Susanne Freidberg is a professor of geography at Dartmouth College. Her research spans the fields of agro-food studies, cultural economy, and science and technology studies. Her first book, French Beans and Food Scares: Culture and Commerce in an Anxious Age (Oxford University Press, 2004), is a comparative multisite ethnography of two postcolonial fresh produce trades linking Africa and Europe. Her second book, Fresh: A Perishable History (Belknap Press, 2009), examines how the meaning of freshness in food has changed along with the technologies designed to protect it.
At Radcliffe, Freidberg plans to write about the history of and current controversies surrounding sustainability, especially as applied to food and agriculture. She will draw on an ongoing ethnographic study of the expert communities now debating how to measure and somehow improve food’s overall environmental and social footprint.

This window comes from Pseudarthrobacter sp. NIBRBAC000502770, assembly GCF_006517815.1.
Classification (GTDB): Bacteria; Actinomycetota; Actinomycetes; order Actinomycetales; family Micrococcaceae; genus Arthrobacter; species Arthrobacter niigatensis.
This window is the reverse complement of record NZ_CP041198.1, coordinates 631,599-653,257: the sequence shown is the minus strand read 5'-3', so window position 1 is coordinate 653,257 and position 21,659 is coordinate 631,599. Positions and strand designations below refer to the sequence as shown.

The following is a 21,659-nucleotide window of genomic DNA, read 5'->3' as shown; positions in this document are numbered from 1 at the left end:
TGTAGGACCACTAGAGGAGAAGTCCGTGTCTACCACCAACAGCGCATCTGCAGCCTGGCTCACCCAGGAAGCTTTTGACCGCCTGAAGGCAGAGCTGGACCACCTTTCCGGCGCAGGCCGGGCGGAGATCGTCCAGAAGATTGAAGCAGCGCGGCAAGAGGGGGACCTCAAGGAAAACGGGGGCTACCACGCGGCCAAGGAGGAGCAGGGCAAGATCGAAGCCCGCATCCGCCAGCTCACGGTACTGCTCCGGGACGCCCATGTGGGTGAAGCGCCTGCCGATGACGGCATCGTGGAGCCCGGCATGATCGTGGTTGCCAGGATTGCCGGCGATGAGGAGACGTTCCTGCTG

Freidberg received a BA in anthropology from Yale University and a PhD in geography from the University of California at Berkeley. Her research has been supported by the Fulbright Program and the National Science Foundation. She has also held an American Council of Learned Societies Charles A. Ryskamp Research Fellowship and an Andrew W. Mellon Foundation New Directions Fellowship.